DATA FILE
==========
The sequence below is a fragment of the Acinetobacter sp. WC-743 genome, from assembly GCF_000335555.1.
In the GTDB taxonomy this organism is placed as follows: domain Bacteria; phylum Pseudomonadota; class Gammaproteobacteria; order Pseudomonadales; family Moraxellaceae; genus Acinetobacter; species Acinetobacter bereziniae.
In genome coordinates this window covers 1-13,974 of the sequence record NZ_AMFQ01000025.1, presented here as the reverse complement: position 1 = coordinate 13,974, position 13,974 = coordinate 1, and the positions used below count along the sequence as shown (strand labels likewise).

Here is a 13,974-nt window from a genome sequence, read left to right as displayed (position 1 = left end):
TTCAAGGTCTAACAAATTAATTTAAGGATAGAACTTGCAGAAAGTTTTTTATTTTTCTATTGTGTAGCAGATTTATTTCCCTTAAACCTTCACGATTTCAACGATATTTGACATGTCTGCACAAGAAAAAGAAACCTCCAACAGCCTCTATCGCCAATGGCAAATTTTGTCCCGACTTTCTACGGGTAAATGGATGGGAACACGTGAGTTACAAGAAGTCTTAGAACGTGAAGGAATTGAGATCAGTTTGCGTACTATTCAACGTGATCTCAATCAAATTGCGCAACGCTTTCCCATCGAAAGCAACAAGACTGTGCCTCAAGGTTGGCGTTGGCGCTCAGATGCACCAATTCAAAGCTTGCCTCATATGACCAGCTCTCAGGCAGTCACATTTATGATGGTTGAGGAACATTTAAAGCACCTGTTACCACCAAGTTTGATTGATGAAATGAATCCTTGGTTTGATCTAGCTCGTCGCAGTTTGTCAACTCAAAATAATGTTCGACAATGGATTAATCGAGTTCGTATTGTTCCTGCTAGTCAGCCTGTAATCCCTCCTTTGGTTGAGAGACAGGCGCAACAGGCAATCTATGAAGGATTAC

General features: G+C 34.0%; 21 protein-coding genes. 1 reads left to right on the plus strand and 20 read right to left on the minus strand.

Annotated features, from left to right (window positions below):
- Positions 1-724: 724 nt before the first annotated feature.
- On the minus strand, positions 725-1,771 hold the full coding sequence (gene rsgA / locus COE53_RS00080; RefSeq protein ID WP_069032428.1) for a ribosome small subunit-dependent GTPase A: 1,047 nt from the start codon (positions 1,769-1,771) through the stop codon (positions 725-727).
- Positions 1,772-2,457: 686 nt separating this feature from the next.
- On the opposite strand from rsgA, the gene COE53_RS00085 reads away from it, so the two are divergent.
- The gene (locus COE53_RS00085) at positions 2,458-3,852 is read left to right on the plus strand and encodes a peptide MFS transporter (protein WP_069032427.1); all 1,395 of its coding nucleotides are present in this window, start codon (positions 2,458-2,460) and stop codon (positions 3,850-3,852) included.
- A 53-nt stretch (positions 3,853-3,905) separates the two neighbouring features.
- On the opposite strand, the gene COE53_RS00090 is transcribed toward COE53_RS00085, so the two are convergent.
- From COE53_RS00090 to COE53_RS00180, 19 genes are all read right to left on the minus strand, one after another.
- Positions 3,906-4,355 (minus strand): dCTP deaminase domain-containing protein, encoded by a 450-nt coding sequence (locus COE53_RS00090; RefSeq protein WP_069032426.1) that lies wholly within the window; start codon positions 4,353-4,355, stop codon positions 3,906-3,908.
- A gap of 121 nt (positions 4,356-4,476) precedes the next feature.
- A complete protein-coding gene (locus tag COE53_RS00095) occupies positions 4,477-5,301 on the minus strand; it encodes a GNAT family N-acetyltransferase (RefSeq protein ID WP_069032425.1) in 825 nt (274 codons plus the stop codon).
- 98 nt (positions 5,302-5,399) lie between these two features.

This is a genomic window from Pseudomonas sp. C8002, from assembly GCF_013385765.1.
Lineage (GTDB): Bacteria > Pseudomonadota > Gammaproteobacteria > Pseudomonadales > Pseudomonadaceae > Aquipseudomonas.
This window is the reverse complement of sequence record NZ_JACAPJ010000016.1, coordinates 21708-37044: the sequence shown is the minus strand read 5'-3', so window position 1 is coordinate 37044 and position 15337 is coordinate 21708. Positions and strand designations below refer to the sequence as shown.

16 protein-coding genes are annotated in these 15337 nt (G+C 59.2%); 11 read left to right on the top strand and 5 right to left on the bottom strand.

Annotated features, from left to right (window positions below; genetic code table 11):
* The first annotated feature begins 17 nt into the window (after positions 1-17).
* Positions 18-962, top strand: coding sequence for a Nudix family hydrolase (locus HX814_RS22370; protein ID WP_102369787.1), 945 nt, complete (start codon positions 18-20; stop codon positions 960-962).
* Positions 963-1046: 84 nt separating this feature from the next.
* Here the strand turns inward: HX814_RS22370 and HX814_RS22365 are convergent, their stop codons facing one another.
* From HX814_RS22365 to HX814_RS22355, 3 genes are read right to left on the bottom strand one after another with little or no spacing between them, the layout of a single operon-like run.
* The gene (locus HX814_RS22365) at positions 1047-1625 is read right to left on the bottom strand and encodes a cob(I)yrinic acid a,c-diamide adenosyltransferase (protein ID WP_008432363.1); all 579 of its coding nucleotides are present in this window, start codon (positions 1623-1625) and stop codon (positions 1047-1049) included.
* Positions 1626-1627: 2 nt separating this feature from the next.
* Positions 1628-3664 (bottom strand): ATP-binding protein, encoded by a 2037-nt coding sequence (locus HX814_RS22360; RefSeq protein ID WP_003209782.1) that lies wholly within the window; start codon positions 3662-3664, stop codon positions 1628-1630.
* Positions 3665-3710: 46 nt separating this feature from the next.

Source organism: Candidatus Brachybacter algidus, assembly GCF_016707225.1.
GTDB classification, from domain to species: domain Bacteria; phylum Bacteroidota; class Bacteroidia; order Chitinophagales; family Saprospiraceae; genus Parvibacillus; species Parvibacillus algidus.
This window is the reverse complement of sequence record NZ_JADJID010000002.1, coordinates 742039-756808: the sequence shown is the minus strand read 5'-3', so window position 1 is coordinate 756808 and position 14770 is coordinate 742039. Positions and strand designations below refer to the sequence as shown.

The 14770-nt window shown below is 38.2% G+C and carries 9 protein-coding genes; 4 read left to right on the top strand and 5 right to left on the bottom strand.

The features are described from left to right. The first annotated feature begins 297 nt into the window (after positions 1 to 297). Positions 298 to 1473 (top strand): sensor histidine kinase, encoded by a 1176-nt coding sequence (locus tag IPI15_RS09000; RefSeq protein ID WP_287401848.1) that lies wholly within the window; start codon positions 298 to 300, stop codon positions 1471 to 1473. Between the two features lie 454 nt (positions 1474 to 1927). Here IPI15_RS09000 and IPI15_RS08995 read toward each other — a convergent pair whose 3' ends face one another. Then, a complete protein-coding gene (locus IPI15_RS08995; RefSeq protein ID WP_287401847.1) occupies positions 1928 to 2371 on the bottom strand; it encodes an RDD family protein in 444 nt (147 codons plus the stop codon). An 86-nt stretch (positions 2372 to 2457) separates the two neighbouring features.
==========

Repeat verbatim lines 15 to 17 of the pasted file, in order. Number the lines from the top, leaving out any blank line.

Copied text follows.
- From COE53_RS00090 to COE53_RS00180, 19 genes are all read right to left on the minus strand, one after another.
- Positions 3,906-4,355 (minus strand): dCTP deaminase domain-containing protein, encoded by a 450-nt coding sequence (locus COE53_RS00090; RefSeq protein WP_069032426.1) that lies wholly within the window; start codon positions 4,353-4,355, stop codon positions 3,906-3,908.
- A gap of 121 nt (positions 4,356-4,476) precedes the next feature.